Starstruck, all I could think to do was prompt my partner to reveal that my nickname for her—also “Big Boo,” by complete coincidence—was inscribed on the inside of her wedding band. While DeLaria held the ring, smiling at the inscription, I hung back and snapped a photo—one of those perfect but grainy pictures that captures the raw feeling of a moment, right down to the sun catching the glint of the gold in her hands.
That moment in Atlanta in the fall of 2014 was teeming with possibility. Same-sex marriage wasn’t legal nationwide, but one day, I felt sure, that gold ring would be imbued with the force of law.
Transgender rights—my rights—were far from secure but then-President Obama seemed to be setting out on the right track and I felt a naïve sort of confidence that his successor would follow in those cautious early footsteps. I was four years younger, four years more hopeful, four years away from the dread that so many LGBT Americans felt on November 9 of last year.
I skipped Pride this year. It’s not that I don’t feel proud of the queer woman that I am. I’m just still trying to figure what Pride means in a moment that feels nothing like the future I once saw in that photograph.
Judging from the Pride events that have happened already this month, organizers are trying to figure out the exact same thing: Should they host corporate-sponsored parades with messaging as apolitical as the protest signs in a Kendall Jenner Pepsi commercial? Or should they lead sober resistance marches that revive the political heart of Pride, shunning commercialism and capitalist influence?
Should police officers be welcomed to march in uniform or should an event that traces its origins back to the Stonewall riots reject their presence, whether on principle or out of solidarity with Black Lives Matter?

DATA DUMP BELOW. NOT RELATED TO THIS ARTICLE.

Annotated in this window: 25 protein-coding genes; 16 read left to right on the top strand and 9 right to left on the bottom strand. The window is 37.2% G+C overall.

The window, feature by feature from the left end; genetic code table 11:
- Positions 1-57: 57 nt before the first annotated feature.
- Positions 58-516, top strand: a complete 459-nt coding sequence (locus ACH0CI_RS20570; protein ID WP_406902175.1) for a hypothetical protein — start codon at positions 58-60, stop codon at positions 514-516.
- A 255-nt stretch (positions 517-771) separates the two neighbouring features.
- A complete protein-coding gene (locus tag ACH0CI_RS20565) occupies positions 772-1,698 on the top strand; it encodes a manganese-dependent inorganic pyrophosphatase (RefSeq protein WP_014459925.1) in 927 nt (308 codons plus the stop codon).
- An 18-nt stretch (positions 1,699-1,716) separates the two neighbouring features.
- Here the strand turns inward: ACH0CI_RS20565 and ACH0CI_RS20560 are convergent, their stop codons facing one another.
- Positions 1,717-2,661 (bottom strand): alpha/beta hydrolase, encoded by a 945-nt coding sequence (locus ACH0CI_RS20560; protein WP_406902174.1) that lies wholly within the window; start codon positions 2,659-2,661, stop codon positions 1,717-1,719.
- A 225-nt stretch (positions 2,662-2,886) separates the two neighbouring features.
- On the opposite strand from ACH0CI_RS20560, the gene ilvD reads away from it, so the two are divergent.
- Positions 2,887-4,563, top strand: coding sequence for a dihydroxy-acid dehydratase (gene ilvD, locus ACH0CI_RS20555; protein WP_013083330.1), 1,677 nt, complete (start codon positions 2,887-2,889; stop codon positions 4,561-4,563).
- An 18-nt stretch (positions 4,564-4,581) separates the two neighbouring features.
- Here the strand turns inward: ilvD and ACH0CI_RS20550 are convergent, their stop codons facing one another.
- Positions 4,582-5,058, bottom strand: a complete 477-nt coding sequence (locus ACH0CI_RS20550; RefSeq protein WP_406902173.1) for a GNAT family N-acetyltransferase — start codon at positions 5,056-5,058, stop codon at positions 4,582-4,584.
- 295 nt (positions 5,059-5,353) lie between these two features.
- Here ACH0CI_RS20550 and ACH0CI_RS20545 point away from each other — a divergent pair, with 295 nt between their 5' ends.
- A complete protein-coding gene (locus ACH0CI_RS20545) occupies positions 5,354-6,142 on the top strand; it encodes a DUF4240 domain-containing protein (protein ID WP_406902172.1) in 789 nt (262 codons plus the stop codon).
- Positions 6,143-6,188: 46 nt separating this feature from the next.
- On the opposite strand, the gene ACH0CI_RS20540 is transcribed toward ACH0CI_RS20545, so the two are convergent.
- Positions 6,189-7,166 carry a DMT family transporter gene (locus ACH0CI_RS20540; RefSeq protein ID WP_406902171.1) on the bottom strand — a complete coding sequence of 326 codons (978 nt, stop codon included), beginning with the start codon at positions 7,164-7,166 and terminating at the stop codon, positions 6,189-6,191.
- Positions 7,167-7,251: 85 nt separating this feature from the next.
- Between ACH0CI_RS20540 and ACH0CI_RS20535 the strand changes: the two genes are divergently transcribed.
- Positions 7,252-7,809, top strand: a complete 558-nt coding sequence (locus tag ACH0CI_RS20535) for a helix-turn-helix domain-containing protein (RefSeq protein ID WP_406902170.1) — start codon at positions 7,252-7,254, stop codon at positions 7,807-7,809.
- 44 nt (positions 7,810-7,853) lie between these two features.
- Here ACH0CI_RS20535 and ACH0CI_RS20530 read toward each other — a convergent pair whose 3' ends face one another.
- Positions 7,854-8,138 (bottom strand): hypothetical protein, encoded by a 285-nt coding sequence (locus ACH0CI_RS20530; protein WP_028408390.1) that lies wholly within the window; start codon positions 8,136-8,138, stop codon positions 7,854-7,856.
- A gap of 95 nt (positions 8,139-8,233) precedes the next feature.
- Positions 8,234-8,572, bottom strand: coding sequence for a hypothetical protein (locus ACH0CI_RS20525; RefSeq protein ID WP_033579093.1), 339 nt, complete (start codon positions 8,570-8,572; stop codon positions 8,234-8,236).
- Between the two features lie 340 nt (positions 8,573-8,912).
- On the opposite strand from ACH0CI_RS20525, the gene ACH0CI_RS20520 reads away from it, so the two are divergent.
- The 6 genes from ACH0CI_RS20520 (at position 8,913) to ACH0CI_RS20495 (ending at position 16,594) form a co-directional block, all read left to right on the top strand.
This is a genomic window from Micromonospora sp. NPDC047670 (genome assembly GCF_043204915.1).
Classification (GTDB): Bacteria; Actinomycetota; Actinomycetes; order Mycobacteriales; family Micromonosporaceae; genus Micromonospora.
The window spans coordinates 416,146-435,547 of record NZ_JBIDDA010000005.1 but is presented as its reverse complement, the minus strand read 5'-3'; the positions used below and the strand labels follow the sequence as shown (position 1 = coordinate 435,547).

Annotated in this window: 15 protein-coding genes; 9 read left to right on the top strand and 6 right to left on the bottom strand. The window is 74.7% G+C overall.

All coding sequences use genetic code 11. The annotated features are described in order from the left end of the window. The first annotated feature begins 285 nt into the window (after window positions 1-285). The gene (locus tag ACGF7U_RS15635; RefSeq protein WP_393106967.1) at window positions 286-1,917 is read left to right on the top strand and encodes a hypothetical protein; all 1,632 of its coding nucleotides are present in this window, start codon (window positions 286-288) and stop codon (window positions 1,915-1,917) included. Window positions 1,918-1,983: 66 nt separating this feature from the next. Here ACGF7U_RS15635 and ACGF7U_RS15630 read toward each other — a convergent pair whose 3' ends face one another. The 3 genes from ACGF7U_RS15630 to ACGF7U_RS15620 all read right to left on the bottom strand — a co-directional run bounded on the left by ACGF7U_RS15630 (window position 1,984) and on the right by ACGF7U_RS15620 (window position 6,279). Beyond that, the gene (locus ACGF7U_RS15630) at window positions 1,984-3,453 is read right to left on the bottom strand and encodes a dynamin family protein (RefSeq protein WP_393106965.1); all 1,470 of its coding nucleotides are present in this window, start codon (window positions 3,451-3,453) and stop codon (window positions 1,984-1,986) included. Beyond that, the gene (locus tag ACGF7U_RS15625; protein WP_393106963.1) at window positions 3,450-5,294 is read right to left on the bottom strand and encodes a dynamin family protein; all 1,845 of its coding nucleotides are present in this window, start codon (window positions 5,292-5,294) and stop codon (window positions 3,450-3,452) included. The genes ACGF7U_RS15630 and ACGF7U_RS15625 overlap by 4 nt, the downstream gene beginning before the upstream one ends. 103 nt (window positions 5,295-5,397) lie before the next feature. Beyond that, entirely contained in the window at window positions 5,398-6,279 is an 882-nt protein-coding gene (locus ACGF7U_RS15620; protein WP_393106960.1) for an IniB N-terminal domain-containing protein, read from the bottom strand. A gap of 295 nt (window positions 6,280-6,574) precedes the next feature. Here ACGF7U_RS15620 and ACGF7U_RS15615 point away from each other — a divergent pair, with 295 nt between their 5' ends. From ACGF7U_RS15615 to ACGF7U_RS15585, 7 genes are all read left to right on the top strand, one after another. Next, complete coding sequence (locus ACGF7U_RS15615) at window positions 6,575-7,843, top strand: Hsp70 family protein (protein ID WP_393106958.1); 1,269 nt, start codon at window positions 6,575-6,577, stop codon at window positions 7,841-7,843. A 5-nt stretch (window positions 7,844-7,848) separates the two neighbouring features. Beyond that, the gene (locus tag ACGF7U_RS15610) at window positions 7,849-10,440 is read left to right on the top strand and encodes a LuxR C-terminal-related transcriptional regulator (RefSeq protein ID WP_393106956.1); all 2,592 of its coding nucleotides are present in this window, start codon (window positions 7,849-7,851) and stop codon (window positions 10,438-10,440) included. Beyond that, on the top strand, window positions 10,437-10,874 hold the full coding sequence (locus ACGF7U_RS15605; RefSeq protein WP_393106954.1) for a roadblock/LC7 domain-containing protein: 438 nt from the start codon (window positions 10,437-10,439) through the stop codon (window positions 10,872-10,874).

As University of Washington History professor Laurie Marhoefer observed in a recent article for The Conversation, arguments along the radical-liberal line are as old as Pride itself—and even older.
In her estimation, the overall trajectory of Pride is “a story of a radical break with right-wing and even middle-of-the-road gay and trans politics.” Chanting “We’re here, we’re queer, get used to it” was once a radical act—and in some ways, it still can be. But depending on the shape of your “local pride march,” Marhoefer concedes, you might find only “traces of that [radical] history.”
Los Angeles eschewed some of its corporate sponsors in order to turn Pride into a Trump-era Resist March; other cities have gone about their business as usual. In D.C., LGBT activists interrupted the main event with chants like “No Justice No Pride” to call attention to power disparities and political differences within the community itself.
Through it all, media outlets like The New York Times and NPR and many more have been running articles that ask more or less the same question Buzzfeed’s recent headline asked: “Should Pride be a party or a protest?” (Hasn’t it always kind of been both?)
I would say that Pride is having an identity crisis this year—but then again, when has it not been having one? Internal tension is part of its beautifully messy DNA.